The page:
Just got feedback below from Frank Smith, Private Corrections Working Group, on the following article in the Coolidge Examiner today. He's been investigating the private prison industry for something like 20 years. His remarks may or may not be posted to the site by Tri-Valley Central, but are important to share:
D-Day has been extended
October 12, 2011
The “D” stands for decision as in whether a prison is built in Coolidge. Regardless of what side Coolidge citizens are on they want an answer. The answer to whether Coolidge gets a private prison apparently will come later rather than sooner. A decision that could have come as early as Sept. 16 has now been extended to Nov. 22, according to the Arizona Department of Corrections.
The DOC has apparently asked Management and Training Corporation (MTC) and the other companies that bid on a private prison “to extend its bid through November 22, 2011, while they continue to evaluate the proposals.”....
There are a lot of questions, but few have been answered in the media.
MTC's escape on July 30, 2010, probably cost the state, local and federal government unreimbursed millions. The corporation ran a prodigiously insecure facility. AZ DOC Director Chuck Ryan had been unwilling to assure that the state properly monitored its operations.
Ryan owes a considerable debt to his mentor, Terry Stewart, who is a consultant for MTC. MTC also verbally accepted blame for the escape, absolving the state, and is likely being rewarded for falling on its sword during a gubernatorial campaign.
The DOC allowed MTC to operate for years in Kingman when the alarm systems didn't work and there was only a single fence surrounding the medium security facility. The AZ DOC sent hundreds of prisoners there who were clearly ineligible to be kept in such low security. What has changed in the interim, since the escapes of the murderers?
The state is being sued for $40 million by the families of the deceased victims of the escapees.
It's also being sued for failing to conduct a required analysis that would determine if use of the for-profit contractors saves taxpayers any money, as required by law. A number of previous studies have found that is not the case.
There are major additional questions.
Arizona's prison population has flattened out. It only grew by 65 beds last year, but it trying to contract for 5,000 unneeded beds at a cost of over two million dollars a week. The legislature is strangely silent on this issue. The contracts will require the state to pay for 90%-97% of the beds, even if they are never filled.
MTC has come to Coolidge and essentially told locals that it is willing to invest over a hundred million building a prison and it will be an engine for economic development. In fact, it wants the municipality to borrow the money to build the prison, putting the city's credit rating at major risk, and risking none of the corporation's money.
Why haven't Coolidge resident been informed about taking on over $100 million in debt?
Where is the water supposed to come from to supply this prison, and what is the capacity of sewage treatment to deal with the waste? A 3,000-bed prison would use about 180 million gallons of water annually, and 80% of that would go back into sewage treatment. Where is the analysis that demonstrates the city has the water rights to supply that prospective need?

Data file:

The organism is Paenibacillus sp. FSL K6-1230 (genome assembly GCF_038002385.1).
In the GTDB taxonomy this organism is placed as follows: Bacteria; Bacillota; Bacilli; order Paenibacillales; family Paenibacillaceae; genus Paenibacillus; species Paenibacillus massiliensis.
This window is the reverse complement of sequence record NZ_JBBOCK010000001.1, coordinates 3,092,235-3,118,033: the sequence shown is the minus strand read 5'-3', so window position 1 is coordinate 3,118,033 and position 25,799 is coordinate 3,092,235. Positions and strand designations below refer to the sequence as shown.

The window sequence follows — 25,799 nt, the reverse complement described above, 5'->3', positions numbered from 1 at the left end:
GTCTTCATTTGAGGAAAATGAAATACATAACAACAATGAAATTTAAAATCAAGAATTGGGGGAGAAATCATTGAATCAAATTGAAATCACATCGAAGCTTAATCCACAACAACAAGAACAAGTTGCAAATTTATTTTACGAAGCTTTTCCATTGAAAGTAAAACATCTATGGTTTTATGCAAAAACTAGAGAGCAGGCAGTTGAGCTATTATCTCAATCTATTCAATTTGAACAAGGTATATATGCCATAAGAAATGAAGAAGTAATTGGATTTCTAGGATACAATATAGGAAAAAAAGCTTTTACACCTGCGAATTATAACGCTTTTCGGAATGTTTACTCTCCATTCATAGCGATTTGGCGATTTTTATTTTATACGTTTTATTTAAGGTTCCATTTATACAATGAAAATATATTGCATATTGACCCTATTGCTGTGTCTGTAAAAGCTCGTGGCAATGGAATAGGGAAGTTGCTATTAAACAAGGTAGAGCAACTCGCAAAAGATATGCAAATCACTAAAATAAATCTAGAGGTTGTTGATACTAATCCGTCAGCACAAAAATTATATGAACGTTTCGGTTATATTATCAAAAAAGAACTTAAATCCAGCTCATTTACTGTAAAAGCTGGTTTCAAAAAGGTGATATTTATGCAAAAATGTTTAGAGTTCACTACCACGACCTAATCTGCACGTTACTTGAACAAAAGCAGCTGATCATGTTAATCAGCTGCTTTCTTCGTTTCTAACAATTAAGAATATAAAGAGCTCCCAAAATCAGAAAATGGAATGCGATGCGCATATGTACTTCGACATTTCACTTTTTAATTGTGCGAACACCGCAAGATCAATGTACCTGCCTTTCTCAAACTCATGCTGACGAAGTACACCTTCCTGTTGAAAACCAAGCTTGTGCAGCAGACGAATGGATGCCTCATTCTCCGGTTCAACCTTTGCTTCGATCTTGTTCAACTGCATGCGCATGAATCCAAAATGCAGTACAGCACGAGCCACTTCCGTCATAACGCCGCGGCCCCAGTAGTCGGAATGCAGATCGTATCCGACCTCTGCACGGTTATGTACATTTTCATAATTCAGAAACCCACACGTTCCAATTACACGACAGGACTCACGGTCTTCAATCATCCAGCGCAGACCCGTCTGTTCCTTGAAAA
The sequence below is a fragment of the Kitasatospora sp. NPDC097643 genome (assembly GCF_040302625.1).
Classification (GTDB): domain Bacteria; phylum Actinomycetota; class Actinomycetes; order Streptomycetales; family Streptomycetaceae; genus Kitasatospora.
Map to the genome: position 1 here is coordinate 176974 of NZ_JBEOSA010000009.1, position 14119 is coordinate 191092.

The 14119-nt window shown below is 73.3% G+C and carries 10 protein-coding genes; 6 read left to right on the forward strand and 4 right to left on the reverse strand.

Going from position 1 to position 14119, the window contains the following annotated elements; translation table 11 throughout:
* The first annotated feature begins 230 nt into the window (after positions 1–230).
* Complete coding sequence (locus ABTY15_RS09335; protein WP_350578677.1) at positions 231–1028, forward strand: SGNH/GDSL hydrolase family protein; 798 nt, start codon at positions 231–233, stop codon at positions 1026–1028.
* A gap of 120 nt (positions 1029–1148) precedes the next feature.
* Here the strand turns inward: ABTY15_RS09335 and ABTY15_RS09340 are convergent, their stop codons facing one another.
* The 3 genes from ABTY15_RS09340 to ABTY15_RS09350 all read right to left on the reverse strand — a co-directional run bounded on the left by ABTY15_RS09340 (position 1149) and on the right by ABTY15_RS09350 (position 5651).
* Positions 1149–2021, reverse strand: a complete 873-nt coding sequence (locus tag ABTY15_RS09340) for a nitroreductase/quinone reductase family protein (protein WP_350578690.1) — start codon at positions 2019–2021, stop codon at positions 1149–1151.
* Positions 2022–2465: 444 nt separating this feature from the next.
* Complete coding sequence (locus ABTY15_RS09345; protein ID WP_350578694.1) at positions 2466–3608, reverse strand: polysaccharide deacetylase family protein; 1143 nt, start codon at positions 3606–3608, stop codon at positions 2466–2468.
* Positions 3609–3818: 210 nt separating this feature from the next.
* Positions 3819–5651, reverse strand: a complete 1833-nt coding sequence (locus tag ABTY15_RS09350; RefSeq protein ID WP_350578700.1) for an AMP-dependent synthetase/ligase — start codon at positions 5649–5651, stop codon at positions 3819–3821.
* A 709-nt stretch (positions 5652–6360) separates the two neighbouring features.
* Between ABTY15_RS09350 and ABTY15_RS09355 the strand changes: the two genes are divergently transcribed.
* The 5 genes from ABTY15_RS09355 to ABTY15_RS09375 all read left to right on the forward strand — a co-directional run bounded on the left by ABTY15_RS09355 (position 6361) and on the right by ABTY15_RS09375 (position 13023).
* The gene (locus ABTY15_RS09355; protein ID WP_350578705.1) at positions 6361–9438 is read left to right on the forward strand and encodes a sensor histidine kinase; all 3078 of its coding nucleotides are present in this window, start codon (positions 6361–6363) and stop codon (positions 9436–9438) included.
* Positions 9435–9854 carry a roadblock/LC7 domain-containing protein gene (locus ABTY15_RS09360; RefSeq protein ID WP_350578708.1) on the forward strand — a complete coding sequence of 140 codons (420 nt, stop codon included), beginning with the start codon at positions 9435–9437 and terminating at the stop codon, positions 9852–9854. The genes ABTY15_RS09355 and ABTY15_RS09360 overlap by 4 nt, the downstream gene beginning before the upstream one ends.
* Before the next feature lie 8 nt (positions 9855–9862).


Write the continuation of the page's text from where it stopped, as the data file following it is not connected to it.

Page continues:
GEO Group operates two prisons in Pinal County and CCA runs and owns six more. They appear to be recruiting most of their staff from bottom-of-the-barrel, high turnover, Pima and Maricopa county labor pools. Neither chose to offer to build another facility in Pinal because the local labor pool willing to work for low wages in dangerous conditions is obviously exhausted. MTC pays starting guards on $11 hourly in Kingman but it seems unlikely that they would attract any employees for less than $17 hourly, and they probably shouldn't be hiring those. CCA has only kept its prisons staffed by using lower than contracted staff ratios and failing to do adequate background screening.
Who owns the water rights for the Coolidge land on which the prison would be built, and how much water go with the land? These are the most basic questions to be answered, but I haven't seen any of them discussed in the Examiner.
Lastly, CCA is is a world of hurt. It pretends that it can move its California prisoners anywhere to its facilities in other states. In fact it has many empty prisons, some long closed such as Watonga, OK, Walsenburg, CO and Appleton, MN. But its contracts with California expire in January and there is some question if they will be renewed.
It has also repeatedly shown, at Red Rock and Las Palmas, that its staff is incapable of dealing with the level of offender which it has been importing. Just yesterday, its Sayre, OK facility had a major riot involving those same California gang bangers and dozens of prisoners, some in critical condition, had to be transported to hospitals, some over 100 miles away.
The Republic has asked some of these questions. When will the Examiner do its duty to subscribers and residents?
Private Corrections Working Group
---and, from the Arizona Republic, for those who missed it,
the series Frank referred to---
Report on the private-prison systemRead the documents
Arizona private-prison delay urged
Coolidge voices desire to land new prison
2010 escape at Kingman an issue for MTC's bid
La. firm says prison escapes led to changes
Private-prison bidder Geo's record an issue
Proposal to build private prison in Goodyear draws fire
Firm presents Arizona prison proposal
Arizona prison oversight lacking for private facilities
Kingman prison empty bed payments
Documents show security lapses in prisons
Public hearings on prison plans
State to expand private prisons
Kingman private prison slow to fix flaws
Arizona DOC faces systemwide security lapses
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